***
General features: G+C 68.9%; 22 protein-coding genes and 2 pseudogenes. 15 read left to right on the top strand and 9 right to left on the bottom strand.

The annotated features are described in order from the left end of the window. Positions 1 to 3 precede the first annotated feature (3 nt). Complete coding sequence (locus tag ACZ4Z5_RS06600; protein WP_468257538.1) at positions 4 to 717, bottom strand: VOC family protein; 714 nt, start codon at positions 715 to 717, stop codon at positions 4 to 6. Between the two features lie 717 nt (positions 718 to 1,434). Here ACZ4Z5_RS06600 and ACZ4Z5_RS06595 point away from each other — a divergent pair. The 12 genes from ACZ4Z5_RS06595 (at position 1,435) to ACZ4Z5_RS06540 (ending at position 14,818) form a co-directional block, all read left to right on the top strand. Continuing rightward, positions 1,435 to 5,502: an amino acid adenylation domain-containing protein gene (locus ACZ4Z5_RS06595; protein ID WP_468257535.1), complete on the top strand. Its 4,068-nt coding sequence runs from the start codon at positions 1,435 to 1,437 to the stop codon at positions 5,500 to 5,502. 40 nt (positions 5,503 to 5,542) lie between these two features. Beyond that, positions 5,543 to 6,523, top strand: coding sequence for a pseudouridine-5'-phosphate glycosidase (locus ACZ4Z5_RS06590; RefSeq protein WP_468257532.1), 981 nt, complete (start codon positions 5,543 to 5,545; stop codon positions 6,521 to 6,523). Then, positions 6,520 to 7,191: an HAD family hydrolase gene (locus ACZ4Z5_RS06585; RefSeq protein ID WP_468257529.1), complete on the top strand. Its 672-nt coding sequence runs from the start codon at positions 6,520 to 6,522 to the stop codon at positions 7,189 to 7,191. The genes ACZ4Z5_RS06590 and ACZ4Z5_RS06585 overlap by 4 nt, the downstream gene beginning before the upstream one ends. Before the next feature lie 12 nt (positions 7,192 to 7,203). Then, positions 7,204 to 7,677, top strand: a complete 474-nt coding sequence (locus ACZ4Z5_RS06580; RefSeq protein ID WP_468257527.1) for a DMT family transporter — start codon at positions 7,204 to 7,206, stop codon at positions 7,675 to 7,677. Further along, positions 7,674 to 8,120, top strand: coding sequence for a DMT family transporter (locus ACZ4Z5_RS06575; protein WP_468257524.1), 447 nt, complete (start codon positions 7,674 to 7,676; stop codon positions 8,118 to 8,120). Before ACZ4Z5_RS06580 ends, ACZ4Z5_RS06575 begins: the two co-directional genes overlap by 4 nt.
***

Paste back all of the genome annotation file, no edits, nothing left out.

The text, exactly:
General features: G+C 68.9%; 22 protein-coding genes and 2 pseudogenes. 15 read left to right on the top strand and 9 right to left on the bottom strand.

The annotated features are described in order from the left end of the window. Positions 1 to 3 precede the first annotated feature (3 nt). Complete coding sequence (locus tag ACZ4Z5_RS06600; protein WP_468257538.1) at positions 4 to 717, bottom strand: VOC family protein; 714 nt, start codon at positions 715 to 717, stop codon at positions 4 to 6. Between the two features lie 717 nt (positions 718 to 1,434). Here ACZ4Z5_RS06600 and ACZ4Z5_RS06595 point away from each other — a divergent pair. The 12 genes from ACZ4Z5_RS06595 (at position 1,435) to ACZ4Z5_RS06540 (ending at position 14,818) form a co-directional block, all read left to right on the top strand. Continuing rightward, positions 1,435 to 5,502: an amino acid adenylation domain-containing protein gene (locus ACZ4Z5_RS06595; protein ID WP_468257535.1), complete on the top strand. Its 4,068-nt coding sequence runs from the start codon at positions 1,435 to 1,437 to the stop codon at positions 5,500 to 5,502. 40 nt (positions 5,503 to 5,542) lie between these two features. Beyond that, positions 5,543 to 6,523, top strand: coding sequence for a pseudouridine-5'-phosphate glycosidase (locus ACZ4Z5_RS06590; RefSeq protein WP_468257532.1), 981 nt, complete (start codon positions 5,543 to 5,545; stop codon positions 6,521 to 6,523). Then, positions 6,520 to 7,191: an HAD family hydrolase gene (locus ACZ4Z5_RS06585; RefSeq protein ID WP_468257529.1), complete on the top strand. Its 672-nt coding sequence runs from the start codon at positions 6,520 to 6,522 to the stop codon at positions 7,189 to 7,191. The genes ACZ4Z5_RS06590 and ACZ4Z5_RS06585 overlap by 4 nt, the downstream gene beginning before the upstream one ends. Before the next feature lie 12 nt (positions 7,192 to 7,203). Then, positions 7,204 to 7,677, top strand: a complete 474-nt coding sequence (locus ACZ4Z5_RS06580; RefSeq protein ID WP_468257527.1) for a DMT family transporter — start codon at positions 7,204 to 7,206, stop codon at positions 7,675 to 7,677. Further along, positions 7,674 to 8,120, top strand: coding sequence for a DMT family transporter (locus ACZ4Z5_RS06575; protein WP_468257524.1), 447 nt, complete (start codon positions 7,674 to 7,676; stop codon positions 8,118 to 8,120). Before ACZ4Z5_RS06580 ends, ACZ4Z5_RS06575 begins: the two co-directional genes overlap by 4 nt.